The monolithic narrative - Dr Muzaffar Iqbal - Friday, May 06, 2011

Source :

“If they kill me, it will be martyrdom for me. If they expel me, it will be a hijrah for me and I will call people to Allah. If they imprison me, it will be a place of worship for me.” - Ibn Taymiyya (1263-1328)

Granted that in the unipolar world we now live in, there is no room for anything but a monolithic narrative, yet one would expect that those who craft this narrative would at least have the decency to keep it consistent; this, sadly, is not the case. The world was first told that Osama bin Laden had put up a fight and shot at the Navy Seals’ Team Six that stormed his alleged hideout in Abbottabad; that he used one of his wives as a human shield, that there was a “firefight”.

The White House changed the narrative within 36 hours and confirmed that none of this was true. In fact, Bin Laden was unarmed, was shot in the head and chest, and his wife had been wounded in the leg while rushing towards the kill team. This means: he was assassinated in cold blood by a kill team illegally sent into Pakistan. The lame excuse that the operation took place under the US policy of finding and killing him wherever he was found, would make no sense in any court of law. But a court of law is what we do not have in the unipolar world; international law now stands suspended.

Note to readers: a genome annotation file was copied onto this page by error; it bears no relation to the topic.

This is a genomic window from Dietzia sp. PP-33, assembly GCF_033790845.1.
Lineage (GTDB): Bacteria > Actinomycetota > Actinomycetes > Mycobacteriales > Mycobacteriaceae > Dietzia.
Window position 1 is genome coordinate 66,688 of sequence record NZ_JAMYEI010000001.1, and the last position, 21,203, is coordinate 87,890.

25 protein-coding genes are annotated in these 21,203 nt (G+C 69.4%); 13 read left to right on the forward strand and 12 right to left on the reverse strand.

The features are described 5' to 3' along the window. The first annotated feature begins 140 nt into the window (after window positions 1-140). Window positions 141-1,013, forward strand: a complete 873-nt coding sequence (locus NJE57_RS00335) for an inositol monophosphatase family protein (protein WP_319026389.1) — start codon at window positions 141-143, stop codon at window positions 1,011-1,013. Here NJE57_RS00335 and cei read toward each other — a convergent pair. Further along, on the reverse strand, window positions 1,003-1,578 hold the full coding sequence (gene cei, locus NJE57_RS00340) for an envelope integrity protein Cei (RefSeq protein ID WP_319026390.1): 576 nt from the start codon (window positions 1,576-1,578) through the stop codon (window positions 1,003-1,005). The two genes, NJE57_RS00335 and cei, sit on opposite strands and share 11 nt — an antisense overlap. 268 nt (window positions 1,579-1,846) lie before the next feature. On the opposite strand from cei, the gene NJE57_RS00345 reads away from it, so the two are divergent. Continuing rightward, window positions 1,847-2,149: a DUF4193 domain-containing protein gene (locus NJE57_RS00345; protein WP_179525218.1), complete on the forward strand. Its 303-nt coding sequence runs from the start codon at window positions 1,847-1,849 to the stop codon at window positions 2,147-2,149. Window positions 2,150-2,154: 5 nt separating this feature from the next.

We were told that Bin Laden lived in a million dollar mansion, but anyone who knows what one million dollars can buy in Abbottabad, Pakistan, would immediately know that there is no truth in this claim; only one or two Western journalists have pointed out this flaw in the narrative. What no one has so far (to my knowledge) pointed out a greater falsehood of the whole narrative: we have been told that the operation lasted just 40 minutes!

Putting bits and pieces of the official narrative together, one wonders how this could have been practically possible. After all, they came in their helicopters, landed, attacked the compound, killed the two courier brothers, then went up to the second and third floors, searched for and found Osama in a bedroom, fired at him and killed him. Then they dragged him down the stairs (blood all over the stairs), searched through every room, every drawer, took out hard drives from the computers. We are told, they emptied all the papers they found into their bags, destroyed their own helicopter which had crashed earlier in the operation and took the bodies of those they had killed and loaded them onto their remaining helicopters. All of this, we are told, was done in 40 minutes. Obviously someone was not wearing a watch.